Uncommon Common Sense

By Bill Frayer
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Being Wrong


Bill Frayer 2010Being wrong is easy.  Realizing and admitting we are wrong is more difficult.  Yet, I cannot help but wonder how much better the world might be if we had a more refined ability to admit error. 

I recently read The Undoing Project by Michael Lewis, about the genius partnership of Amos Tversky and Daniel Kahneman, who revolutionized the standard thinking in economics. Most economists had assumed that people made decisions based on rational behavior.  Tversky and Kahneman demonstrated that most of our decisions are, in fact, based on irrational paradigms.  Kahneman, who received the Nobel Prize in Economics in 2002, later wrote the bestselling book Thinking Fast, Thinking Slow in which he outlines much of the work he did with Tversky for a lay audience. 

Tversky and Kahneman determined that we use heuristics that often tend to reinforce our preconceived notions about reality.  Rather than dispassionately examine the evidence before making a rational decision, we often have a tendency to decide based on fear or other emotions. As a result, we are wrong much of the time, even though we are usually confident we are right.  

One of the most common erroneous tendencies is confirmation bias, the “tendency to search for, interpret, favor, and recall information in a way that confirms our preexisting beliefs or hypotheses.” (Wikipedia) Scientists can do this when interpreting experimental results.  If they are looking to prove their hypothesis, they unconsciously tend to filter out data which does not confirm it. Physicians can do this when a patient’s symptoms seem to fit a predictable pattern; they can ignore evidence which may point in another direction. We may all do this when we consume news.  First of all, we tend to get our news from sources which are already biased in our direction.  Secondly, when presented with information which does not conform to our preconceived beliefs, we tend to reject it. 

Case in point: In the 2016 US Presidential Election, many on the left refused to believe that Trump could win despite his drawing huge crowds at his rallies and the persistent unpopularity of Hillary Clinton.  Another example: Those who supported the 2003 US invasion of Iraq, as well as many competent journalists, believed that Saddam Hussein possessed weapons, despite conflicting evidence.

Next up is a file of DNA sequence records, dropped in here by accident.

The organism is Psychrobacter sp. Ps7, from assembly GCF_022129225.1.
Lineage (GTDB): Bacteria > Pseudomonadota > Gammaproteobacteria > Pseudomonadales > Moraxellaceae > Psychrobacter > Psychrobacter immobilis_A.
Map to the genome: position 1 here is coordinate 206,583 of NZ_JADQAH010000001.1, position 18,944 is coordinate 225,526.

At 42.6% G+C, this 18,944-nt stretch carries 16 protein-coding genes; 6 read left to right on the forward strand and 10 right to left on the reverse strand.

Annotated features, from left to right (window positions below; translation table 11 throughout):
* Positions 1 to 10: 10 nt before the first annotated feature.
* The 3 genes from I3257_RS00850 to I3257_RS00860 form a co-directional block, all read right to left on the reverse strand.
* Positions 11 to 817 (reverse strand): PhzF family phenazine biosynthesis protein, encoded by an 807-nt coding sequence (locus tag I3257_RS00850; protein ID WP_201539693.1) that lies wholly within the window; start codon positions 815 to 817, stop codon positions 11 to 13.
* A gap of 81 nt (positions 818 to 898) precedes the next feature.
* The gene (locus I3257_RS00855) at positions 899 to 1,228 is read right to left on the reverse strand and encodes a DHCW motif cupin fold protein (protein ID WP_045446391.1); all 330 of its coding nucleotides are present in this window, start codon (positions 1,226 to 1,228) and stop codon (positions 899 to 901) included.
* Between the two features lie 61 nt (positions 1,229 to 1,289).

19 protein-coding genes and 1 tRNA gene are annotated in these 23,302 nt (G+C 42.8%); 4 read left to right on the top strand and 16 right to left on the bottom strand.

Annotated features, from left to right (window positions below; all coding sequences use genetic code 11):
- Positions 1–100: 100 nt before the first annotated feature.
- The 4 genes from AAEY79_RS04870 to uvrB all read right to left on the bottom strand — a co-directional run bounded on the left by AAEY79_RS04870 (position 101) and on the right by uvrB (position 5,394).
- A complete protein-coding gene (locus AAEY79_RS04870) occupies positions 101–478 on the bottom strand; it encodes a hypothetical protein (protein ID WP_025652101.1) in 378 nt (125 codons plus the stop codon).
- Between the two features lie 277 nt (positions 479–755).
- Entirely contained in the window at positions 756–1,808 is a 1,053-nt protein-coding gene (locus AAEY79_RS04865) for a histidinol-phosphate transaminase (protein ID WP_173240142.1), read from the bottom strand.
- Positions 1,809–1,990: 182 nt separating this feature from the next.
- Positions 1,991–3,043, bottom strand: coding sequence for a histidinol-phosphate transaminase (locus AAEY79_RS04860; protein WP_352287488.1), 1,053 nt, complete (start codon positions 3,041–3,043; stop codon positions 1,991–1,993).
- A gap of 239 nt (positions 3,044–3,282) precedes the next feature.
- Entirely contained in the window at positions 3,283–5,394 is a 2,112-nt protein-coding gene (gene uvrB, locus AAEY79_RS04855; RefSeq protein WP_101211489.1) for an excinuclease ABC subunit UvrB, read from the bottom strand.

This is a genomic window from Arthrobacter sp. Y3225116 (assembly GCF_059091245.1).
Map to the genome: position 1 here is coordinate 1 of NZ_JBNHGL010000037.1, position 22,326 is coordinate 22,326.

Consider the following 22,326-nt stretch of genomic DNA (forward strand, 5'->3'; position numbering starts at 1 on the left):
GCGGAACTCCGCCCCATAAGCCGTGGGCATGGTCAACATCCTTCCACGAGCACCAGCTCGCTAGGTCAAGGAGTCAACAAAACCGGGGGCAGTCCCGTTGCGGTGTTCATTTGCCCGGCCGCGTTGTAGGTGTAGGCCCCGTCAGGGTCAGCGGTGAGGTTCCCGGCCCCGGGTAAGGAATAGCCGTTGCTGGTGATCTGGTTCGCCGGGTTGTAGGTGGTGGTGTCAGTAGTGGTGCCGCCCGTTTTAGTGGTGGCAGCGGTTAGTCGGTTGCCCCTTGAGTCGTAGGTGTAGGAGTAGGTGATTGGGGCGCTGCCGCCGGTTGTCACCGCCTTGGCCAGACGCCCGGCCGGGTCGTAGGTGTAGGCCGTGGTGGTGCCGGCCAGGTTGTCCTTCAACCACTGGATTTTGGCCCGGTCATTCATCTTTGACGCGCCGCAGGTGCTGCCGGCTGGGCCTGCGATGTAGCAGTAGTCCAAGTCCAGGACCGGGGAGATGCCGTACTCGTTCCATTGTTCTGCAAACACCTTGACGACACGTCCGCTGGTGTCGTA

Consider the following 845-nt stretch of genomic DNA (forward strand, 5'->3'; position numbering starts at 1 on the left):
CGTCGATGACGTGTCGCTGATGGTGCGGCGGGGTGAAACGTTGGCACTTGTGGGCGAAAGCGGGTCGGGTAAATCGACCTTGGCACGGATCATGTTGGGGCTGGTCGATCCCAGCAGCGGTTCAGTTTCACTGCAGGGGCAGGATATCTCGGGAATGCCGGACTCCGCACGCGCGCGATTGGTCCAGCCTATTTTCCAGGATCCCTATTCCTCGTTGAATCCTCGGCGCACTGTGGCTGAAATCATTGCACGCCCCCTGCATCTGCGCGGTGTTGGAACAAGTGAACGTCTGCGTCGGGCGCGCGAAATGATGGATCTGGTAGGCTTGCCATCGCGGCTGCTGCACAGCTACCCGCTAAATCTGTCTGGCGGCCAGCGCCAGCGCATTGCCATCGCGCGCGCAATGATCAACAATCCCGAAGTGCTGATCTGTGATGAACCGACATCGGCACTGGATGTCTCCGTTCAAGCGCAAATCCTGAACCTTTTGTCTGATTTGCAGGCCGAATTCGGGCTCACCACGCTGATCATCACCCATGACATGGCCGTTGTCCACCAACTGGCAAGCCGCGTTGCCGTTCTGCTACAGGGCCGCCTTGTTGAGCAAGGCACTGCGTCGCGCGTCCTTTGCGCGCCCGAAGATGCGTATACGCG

In our private lives, we jump to conclusions, react emotionally, and depend too much on what we want to be true.  We are frequently wrong. The problem is not being wrong.  We are fallible.  We will inevitably be wrong sometimes.  But believing we are NOT wrong is where the difficulty lies.

In my critical thinking class, I would pose a hypothetical situation to the class.  Would you prefer to undergo surgery by a surgeon who is able to understand and admit when he or she is wrong?  Of course, we wouldn’t want our surgeon to blindly push ahead, unaware that they had misjudged a medical situation.

The ability to admit we are wrong, that we do not have all the answers, is a form of intellectual humility.  Good thinkers understand that they may not always have sufficient evidence and that they will have a tendency to look at evidence which conforms to their preexisting beliefs.  I would ask my students if, when entering into an argument with a friend or loved one, would they be able to admit that they might not have all the information, that they might be wrong.  Most would resist this idea.  But think about it.  If we do not, or cannot, consider the possibility that we might be wrong, what’s the purpose of the discussion?

Food for thought, especially these days.


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